Republican elected officials support a variety of extremely unpopular policy positions including cutting taxes for corporations, maintaining a $7.25 minimum wage, and subsidizing the fossil fuel industry. As a result, these officials prefer to spend more of their time talking about cultural issues. It's hard to win an election arguing that massive corporations like Apple and Amazon should continue to pay little to no taxes. So why not try fighting the "culture war"?
Recently, Republicans have focused on "cancel culture." They claim the left is trying to banish anyone — past or present — who has ever expressed a controversial idea.
One of the politicians who is most focused on fighting "cancel culture" is Congressman Dan Crenshaw (R-TX). Here's a sampling of Crenshaw's Twitter feed:
On one level, Crenshaw has a valid point. Freedom of expression is a core principle of American democracy. People should feel free to express controversial viewpoints — even views that others find objectionable or offensive. No one should be harshly punished just for expressing opinions that aren't popular.
But is Crenshaw's focus on "cancel culture" rooted in an appreciation for free speech? Or is he merely exploiting the issue to gain political advantage?
Crenshaw revealed the answer Monday morning on Fox News when he called for Gwen Berry, a world record-holding athlete who competes in the hammer throw, to be kicked off of the U.S. Olympic team. Berry qualified for the team on Saturday when she finished third in the U.S. Olympic trials. But on the podium Berry "turned away from the flag to face the stands while 'The Star-Spangled Banner' played during the medal ceremony on Saturday." She then "draped a T-shirt bearing the words 'activist athlete' over her head."
The anthem is only played once per day at the U.S. Olympic trials for track and field and was not part of the hammer throw medal ceremony. Nevertheless, Crenshaw called on Berry to be canceled:
We don't need any more activist athletes. You know, she should be removed from the team. The entire point of the Olympic team is to represent the United States of America. That's the entire point, OK.
During the 2019 Pan Am games, Berry raised her fist during the medal ceremony, an act that resulted in "a 12-month probation from the US Olympic and Paralympic Committee." The gesture harkened back to Tommie Smith and John Carlos, who raised their fists in 1968 after medaling in the 200 meter sprint in protest of racial injustice.
In addition to the probation, Berry lost many of her sponsors. The resulting financial difficulties were only exacerbated when the Olympics were postponed until 2021. The hammer throw is not a lucrative sport. Berry has previously had to take work at Dick's Sporting Goods to make ends meet.
Nevertheless, Berry persevered and made the U.S. Olympic team headed to Tokyo. The rule on political demonstrations that resulted in her previous probation, Rule 50, will not be enforced at the Tokyo Games.
Crenshaw, however, thinks she should not be allowed to compete because she holds political views that differ from his own. Crenshaw noted that there were "multiple cases" of athletes expressing political views in ways he disagreed with and said they all "should be removed."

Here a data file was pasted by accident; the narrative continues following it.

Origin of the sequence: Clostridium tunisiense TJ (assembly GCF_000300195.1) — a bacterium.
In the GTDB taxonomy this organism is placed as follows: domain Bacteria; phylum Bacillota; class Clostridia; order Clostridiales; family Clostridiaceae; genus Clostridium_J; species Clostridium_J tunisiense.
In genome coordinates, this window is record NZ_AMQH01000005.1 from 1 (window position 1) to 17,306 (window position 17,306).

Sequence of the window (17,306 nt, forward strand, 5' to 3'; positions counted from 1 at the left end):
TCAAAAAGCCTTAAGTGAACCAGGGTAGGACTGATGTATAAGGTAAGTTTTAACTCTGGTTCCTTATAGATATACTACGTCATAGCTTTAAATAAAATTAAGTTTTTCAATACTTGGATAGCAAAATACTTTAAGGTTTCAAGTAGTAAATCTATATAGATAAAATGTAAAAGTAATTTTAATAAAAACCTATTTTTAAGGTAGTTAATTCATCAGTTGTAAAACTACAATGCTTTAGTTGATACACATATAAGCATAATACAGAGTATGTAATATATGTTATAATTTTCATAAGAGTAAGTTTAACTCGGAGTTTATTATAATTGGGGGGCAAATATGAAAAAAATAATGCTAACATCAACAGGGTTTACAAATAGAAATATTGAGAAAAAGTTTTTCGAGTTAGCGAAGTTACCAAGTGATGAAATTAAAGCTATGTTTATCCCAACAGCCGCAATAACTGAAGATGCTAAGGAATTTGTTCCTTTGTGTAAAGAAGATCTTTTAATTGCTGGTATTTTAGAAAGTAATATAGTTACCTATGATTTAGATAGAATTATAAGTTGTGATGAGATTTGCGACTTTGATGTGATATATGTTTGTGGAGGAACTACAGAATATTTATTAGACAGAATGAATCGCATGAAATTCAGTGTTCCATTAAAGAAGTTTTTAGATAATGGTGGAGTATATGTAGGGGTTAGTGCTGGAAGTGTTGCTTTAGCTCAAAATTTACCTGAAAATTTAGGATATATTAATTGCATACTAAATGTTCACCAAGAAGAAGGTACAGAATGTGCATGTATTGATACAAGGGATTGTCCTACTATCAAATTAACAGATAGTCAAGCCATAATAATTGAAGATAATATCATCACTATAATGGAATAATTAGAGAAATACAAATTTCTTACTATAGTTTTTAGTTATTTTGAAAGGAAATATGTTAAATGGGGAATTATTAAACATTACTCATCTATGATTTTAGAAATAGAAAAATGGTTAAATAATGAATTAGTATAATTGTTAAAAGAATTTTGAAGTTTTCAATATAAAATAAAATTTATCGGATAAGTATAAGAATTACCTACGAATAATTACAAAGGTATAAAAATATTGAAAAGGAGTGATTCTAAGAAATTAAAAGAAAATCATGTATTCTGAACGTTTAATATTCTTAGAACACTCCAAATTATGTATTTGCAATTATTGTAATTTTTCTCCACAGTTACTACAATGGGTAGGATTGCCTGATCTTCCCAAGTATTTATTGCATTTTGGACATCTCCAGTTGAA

Crenshaw's willingness to enthusiastically embrace "cancellation" when it suits his political agenda strongly suggests his stated commitment to freedom of expression is more about political opportunism than principle.
The incoherence of the culture war
During his appearance on Fox, Crenshaw said that Berry's decision to turn her back during the national anthem was a result of Critical Race Theory (CRT).
Taking it a couple levels deeper, this is the pathology that occurs when we're teaching critical race theory in our institutions ... It results in these displays of hatred towards our own country, and it's gotta stop.
As Popular Information detailed, CRT is concerned with identifying the causes of racial inequality. CRT scholars have identified structural racism embedded within our laws that help explain that inequality. But studying America's problems and trying to identify their root causes does not mean you "hate" the country. It may mean that you love the country and want it to be better.
Nevertheless, it's odd to attribute Berry's protest to CRT and not her own deeply held convictions about racial justice. But it does show how CRT is used as a catch-all term for the right to encapsulate anything they don't like.
Chris Rufo, an operative affiliated with the Manhattan Institute who has helped mainstream misinformation about CRT, is open about his strategy. Rufo told the New Yorker that CRT serves the same purpose as "cancel culture" and "woke," but sounds worse.
The other frames are wrong, too: ‘cancel culture’ is a vacuous term and doesn’t translate into a political program; ‘woke’ is a good epithet, but it’s too broad, too terminal, too easily brushed aside. ‘Critical race theory’ is the perfect villain...Strung together, the phrase ‘critical race theory’ connotes hostile, academic, divisive, race-obsessed, poisonous, elitist, anti-American.
Notably, opposition to CRT is not based on what it is but what the words "critical," "race," and "theory" can connotate. You can use the words "cancel culture" or "Critical Race Theory" — two ostensibly different things — interchangeably but "Critical Race Theory" is preferred because it translates into a "political program."
Rufo and Crenshaw reveal that the right-wing culture war is not about a commitment to free speech or a different approach to racial issues. It's about motivating a political constituency around buzzwords.